↑ Grab this Headline Animator

Friday, September 26, 2008

Open Season on Co Chairman

But we'll have to do something, and pretty quickly, about our leadership problem. Consider in this context Zardari's performance when he met President Bush in New York. After Bush's opening remarks, Zardari said: "As always you prove to the world that your heart is in there for us Pakistanis." This is embarrassing stuff but wait for the next bit: "We respect your feelings, we respect the American ideals. And we bring to this the whole concept of your promise to the world of bringing democracy to Pakistan."

So Bush promised the world---when did he do this?---that democracy would be brought to Pakistan. President Zardari should choose a good speech writer and keep him close by his side at all times. Ayaz Amir

In New York, the president called Prime Minister Manmohan Singh, "the father of modern India". That's no way for Pakistan to prepare for a return to the Nehru-Gandhi dynasty that is set to take place when Rahul Ghandi takes oath as prime minister next year. Manmohan Singh is a nice old man, but he is simply a more capable and credible version of Shaukat Aziz. He's got no political legitimacy other than what Sonia Gandhi affords him. If anything, it should have been Singh singing President Zardari's praises, a man whose wife was murdered, who served over 11 years in jail, and who is maligned for unproven corruption charges that still weigh over him like a ton of gold bricks. Singh has no such record to his credit. He's a decent economist, and an accommodating bureaucrat to the Royal Family of India, a modern munshi at best. President Zardari, blemishes and all, is the head the Royal Family of the Pakistan, Fatima Bhutto's seething anger notwithstanding. There's no comparison. More importantly, there is only one father of Modern India, and his name is Jawaharlal Nehru, any insinuation otherwise is an insult to the Indian first family, and more importantly an utter misrepresentation of history. It is bad enough that young Indians have forgotten the debt they own to Nehru, bad enough that the mass-consumption Bollywood culture has no time, or space to recognize the enormous imprint Nehru has left on the world, and on statesmanship. Pakistanis need not exacerbate things. Mosharraf Zaidi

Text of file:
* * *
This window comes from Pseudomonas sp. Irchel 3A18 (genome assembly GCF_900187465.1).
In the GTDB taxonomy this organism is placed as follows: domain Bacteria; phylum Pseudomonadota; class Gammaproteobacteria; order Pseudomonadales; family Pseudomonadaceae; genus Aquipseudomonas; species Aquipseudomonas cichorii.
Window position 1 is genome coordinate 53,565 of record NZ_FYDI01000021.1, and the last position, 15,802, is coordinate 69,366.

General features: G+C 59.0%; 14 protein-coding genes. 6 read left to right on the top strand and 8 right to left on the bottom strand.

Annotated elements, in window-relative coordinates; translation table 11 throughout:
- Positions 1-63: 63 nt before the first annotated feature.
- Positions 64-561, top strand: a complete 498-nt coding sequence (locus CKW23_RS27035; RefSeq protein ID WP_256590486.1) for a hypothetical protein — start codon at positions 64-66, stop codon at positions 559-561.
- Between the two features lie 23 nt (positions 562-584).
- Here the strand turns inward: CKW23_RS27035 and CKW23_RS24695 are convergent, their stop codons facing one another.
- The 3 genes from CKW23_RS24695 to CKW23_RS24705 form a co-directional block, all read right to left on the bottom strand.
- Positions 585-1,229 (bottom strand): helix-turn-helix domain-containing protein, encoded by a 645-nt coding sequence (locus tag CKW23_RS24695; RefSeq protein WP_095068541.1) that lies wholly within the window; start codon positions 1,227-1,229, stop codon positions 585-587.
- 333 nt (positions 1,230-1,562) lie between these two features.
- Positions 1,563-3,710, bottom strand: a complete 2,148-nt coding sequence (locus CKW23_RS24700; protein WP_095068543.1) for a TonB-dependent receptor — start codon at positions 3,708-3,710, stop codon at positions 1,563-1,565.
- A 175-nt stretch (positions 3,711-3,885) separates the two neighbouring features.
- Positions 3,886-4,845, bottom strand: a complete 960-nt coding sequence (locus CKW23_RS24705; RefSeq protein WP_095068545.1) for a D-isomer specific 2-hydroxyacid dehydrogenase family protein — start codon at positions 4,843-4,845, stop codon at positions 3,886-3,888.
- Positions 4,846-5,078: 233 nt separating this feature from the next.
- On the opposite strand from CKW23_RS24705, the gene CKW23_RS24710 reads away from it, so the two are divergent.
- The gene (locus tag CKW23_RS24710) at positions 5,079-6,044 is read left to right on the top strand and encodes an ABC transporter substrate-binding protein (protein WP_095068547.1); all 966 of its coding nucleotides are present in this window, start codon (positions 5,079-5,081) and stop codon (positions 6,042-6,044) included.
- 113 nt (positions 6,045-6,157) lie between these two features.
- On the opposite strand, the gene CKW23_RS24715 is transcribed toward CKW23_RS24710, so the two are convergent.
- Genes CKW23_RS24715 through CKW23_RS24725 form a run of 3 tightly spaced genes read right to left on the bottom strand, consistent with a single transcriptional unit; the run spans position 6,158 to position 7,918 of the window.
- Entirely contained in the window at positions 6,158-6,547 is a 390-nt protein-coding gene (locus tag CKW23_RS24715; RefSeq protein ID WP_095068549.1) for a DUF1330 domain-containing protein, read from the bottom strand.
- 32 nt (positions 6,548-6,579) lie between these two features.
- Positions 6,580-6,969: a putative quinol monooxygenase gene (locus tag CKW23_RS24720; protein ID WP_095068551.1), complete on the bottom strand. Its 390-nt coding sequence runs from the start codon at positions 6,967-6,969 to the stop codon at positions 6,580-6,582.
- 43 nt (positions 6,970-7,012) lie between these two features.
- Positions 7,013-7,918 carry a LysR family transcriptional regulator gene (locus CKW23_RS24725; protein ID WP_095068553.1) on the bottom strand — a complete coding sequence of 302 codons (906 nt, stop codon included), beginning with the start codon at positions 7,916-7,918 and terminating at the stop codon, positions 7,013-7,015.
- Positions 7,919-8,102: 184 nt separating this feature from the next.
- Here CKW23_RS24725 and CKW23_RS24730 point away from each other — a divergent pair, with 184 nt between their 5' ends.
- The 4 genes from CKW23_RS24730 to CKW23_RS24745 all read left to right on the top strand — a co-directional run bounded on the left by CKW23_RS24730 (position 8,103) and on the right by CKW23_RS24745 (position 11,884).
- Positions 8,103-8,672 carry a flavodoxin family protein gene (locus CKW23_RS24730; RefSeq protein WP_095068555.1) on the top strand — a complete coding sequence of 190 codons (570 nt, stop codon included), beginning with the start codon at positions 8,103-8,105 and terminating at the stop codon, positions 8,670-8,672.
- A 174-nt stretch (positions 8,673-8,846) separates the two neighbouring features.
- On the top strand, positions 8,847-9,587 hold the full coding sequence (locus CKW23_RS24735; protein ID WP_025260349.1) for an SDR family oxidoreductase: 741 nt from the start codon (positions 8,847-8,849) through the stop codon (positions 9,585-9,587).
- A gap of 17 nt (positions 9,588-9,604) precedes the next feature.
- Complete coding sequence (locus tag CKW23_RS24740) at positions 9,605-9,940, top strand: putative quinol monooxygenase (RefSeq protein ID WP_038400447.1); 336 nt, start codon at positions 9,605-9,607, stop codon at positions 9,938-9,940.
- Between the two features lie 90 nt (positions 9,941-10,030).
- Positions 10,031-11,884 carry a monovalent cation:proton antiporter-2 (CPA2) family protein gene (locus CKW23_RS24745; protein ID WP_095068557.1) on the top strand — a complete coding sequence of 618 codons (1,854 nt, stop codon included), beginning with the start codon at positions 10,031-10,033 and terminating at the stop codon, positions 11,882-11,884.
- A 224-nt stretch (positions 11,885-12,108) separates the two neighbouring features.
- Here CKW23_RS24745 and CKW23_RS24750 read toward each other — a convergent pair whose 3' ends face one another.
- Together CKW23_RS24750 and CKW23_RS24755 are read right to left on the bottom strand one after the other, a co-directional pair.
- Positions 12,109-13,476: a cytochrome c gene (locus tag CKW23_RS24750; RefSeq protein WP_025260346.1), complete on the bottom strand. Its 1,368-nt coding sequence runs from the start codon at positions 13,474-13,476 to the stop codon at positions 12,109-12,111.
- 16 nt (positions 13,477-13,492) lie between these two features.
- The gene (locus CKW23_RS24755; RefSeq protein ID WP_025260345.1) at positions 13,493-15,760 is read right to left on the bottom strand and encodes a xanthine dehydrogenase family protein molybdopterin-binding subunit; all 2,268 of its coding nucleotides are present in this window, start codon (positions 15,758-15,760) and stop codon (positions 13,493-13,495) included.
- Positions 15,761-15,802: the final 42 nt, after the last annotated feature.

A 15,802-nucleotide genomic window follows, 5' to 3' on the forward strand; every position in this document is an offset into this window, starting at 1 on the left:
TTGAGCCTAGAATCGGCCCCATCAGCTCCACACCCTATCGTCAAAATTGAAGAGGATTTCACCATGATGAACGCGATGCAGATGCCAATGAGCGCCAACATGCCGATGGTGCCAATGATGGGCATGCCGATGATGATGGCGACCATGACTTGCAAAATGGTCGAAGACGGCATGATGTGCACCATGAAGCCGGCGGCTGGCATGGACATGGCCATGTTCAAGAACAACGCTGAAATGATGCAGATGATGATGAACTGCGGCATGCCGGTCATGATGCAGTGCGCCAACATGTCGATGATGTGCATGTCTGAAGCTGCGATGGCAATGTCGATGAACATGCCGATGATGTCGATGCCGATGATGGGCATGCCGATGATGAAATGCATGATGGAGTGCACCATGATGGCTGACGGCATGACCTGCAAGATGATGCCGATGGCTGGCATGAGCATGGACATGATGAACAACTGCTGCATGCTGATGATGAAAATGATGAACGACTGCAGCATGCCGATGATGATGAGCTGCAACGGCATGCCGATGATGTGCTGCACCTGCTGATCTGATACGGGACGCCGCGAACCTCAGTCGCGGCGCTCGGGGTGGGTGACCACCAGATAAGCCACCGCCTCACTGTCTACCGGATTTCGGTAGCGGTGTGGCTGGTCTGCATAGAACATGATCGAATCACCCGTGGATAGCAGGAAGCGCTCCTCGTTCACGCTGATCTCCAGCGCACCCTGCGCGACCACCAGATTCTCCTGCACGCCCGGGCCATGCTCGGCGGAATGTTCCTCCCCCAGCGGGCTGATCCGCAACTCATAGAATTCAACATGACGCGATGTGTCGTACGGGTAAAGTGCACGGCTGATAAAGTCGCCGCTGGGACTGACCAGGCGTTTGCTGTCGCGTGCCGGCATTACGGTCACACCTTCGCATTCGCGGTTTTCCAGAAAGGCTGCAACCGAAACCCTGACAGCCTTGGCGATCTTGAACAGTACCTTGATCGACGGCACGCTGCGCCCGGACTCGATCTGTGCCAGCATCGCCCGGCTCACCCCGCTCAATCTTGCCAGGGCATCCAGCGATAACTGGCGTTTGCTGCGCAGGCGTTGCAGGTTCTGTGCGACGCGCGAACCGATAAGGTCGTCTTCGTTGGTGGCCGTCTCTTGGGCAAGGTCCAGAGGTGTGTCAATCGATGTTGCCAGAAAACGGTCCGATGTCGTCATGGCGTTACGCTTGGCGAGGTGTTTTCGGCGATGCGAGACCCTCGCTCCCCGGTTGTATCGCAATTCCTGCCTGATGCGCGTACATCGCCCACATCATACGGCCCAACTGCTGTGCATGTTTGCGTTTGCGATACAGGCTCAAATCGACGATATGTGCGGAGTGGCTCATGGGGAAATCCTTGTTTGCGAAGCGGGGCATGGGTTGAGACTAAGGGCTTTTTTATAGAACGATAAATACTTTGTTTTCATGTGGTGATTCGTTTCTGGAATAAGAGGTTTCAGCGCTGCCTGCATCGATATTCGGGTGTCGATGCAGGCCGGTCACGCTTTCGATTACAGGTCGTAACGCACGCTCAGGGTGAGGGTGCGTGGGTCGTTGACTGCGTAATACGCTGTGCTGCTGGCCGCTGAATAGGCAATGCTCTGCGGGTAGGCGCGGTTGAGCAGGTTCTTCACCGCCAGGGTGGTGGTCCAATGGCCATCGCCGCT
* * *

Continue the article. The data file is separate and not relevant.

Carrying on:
Post a Comment

<< Home